Disequilibrium: Prisoner of the voter

Driven by her European sensibilities, UPA chairperson Sonia Gandhi created a welfare economics model which while fiscally flawed cannot be begrudged for it tried an all inclusive approach to target the last man standing. Dole economics was predicated on serving the poor and the underprivileged and the centrifuge driving it was MGNREGA, an employment guarantee scheme for the destitute and downtrodden in distant parts of this great land. A string of pearls stratagem was built around this flagship scheme to alleviate the woes of the poor. Many other mechanism and instrumentalities were created for transparent governance.

An assessment of expenditure priorities and resource mobilisation efforts done by the Centre for Budget and Governance Accountability (CBGA) in 2009 after the completion of the first five-year term was most revealing. Remember that in 2002 a massive drought hobbled India. The India Meteorological Department (IMD) officially acknowledged that year as “the first-ever all-India drought year” since 1987, while noting that the behaviour of the 2002 monsoon was “intriguing.” In its end-of-the-season report, IMD had noted that the aggregate rainfall received by the country as a whole during this year’s monsoon season from June 1 to September, at 735.9 mm, was 19.35 per cent below the historical long period average (LPA) of 912.5 mm for this period. Further, 29 per cent of the area in the country recorded drought conditions, with rainfall deficiency (relative to LPA) exceeding 25 per cent.

According to IMD, the country is said to experience a drought year when the overall rainfall deficiency is more than 10 per cent of the LPA and more than 20 per cent of its area is affected by drought conditions. By this definition, it said that “2002 becomes an all-India drought year,” with rainfall deficiency for the country as a whole amounting to 19 per cent and drought conditions impacting 29 per cent of its geographical area. Validating this: The Indian drought of 2002—a sub-seasonal phenomenon? GS Bhat of Indian Institute of Science, Bangalore, arguedd that a major drought occurred over India in the year 2002 with a seasonal rainfall deficit of 21.5 per cent, a result of 56 per cent below normal rainfall in the month of July. The largest anomalies occurred in the western parts of India, when an Indian monsoon field experiment was in progress there. The present study is based primarily on data collected from a research ship that was deployed 100–250 km off the west coast of India for the experiment. Surface and upper air observations made over the eastern Arabian Sea during July 2002 are presented.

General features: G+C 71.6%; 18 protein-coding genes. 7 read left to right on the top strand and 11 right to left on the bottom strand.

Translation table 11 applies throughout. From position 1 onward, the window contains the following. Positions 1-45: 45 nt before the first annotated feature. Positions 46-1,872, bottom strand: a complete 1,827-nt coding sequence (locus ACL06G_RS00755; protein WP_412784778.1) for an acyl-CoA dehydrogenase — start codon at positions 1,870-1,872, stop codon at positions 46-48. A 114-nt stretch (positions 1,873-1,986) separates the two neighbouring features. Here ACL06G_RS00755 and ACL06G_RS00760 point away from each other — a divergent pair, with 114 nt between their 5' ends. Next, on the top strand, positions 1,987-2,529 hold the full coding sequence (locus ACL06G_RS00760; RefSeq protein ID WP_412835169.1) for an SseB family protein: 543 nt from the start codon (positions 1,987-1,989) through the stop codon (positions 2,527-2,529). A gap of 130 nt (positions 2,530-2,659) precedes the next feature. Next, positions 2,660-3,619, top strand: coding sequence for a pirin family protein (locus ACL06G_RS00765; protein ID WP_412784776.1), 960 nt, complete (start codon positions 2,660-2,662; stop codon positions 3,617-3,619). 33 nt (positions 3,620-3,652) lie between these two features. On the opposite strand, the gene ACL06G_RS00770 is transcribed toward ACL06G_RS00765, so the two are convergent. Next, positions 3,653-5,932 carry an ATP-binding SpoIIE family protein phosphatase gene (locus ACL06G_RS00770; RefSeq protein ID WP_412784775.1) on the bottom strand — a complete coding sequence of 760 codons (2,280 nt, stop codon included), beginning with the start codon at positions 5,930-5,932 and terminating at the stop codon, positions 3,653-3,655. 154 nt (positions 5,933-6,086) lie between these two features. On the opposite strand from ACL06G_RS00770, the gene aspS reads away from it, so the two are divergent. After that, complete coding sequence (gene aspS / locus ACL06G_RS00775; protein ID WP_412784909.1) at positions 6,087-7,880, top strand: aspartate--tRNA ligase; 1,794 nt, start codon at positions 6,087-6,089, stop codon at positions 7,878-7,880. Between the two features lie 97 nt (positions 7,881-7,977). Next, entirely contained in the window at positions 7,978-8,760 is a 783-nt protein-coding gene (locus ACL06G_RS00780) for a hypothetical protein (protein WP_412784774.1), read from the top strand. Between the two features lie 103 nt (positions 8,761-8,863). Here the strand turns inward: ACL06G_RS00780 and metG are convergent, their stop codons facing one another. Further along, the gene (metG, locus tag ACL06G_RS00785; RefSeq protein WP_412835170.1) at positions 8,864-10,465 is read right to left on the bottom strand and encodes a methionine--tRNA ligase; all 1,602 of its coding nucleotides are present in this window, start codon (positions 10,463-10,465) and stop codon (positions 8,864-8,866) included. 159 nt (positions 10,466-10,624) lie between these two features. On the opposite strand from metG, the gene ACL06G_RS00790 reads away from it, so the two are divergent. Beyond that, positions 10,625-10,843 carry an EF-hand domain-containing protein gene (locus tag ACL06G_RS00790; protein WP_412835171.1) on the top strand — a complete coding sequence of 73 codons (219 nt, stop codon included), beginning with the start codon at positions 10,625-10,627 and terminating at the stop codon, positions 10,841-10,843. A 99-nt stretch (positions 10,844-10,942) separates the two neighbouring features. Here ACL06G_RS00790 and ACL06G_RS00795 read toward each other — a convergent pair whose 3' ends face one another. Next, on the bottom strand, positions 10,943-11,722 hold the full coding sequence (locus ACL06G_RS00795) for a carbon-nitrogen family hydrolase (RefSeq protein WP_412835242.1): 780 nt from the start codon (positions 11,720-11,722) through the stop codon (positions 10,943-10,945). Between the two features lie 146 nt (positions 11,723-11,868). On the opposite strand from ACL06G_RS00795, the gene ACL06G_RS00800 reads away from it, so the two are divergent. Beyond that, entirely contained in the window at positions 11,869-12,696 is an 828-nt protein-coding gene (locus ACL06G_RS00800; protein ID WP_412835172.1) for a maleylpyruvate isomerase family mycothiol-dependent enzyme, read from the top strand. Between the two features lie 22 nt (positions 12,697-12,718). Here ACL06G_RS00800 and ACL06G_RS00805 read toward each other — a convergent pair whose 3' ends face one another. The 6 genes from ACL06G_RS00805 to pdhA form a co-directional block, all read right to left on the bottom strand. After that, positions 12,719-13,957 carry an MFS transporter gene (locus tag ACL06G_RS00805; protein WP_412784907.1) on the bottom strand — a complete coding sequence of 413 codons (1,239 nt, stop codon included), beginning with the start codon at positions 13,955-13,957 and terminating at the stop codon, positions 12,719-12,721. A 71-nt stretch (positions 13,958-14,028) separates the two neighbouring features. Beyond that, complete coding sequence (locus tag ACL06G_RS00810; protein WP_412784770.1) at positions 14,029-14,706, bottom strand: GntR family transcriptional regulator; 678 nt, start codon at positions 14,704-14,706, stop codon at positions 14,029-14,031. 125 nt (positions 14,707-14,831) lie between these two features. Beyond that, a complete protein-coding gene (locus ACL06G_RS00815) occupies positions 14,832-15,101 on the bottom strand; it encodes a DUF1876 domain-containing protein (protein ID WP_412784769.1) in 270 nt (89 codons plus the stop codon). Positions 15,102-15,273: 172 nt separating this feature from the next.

This resulted in the economy virtually falling off the cliff. The Indian economy recorded a growth in gross domestic product (GDP) of 4.3 per cent 2002-03, suffering a sharp decline from 5.7 per cent in the previous year (2001-02), it is not just the NDA which lost the national hustings due to to its contradictory and what turned out to be frivolous and facetious India Shining campaign. State governments of Andhra Pradesh and Karnataka were also blitzed in the polls for aggressively marketing their economic reforms. India was in shock and it needed a soothing salve. The Congress led UPA was born out of this dichotomy. Left leaning economists and Congressmen steeped in socialist moorings and dogmas ushered in a new action plan to bear, answering to Sonia Gandhi’s call for inclusiveness in her echo chamber. A series of transformational intiatives for the poor and backwards were rolled out, here is the assessment by CBGA: 

*The notification of the Right to Information Act, which had tremendous potential for improving governance in the country, was one of the most significant developments during the UPA regime at the Centre.

*A landmark achievement of the UPA regime was the enactment of National Rural Employment Guarantee Act in 2005 and the subsequent implementation of National Rural Employment Guarantee Scheme (NREGS), making 100 days of wage employment for unskilled work a right for people in the rural areas.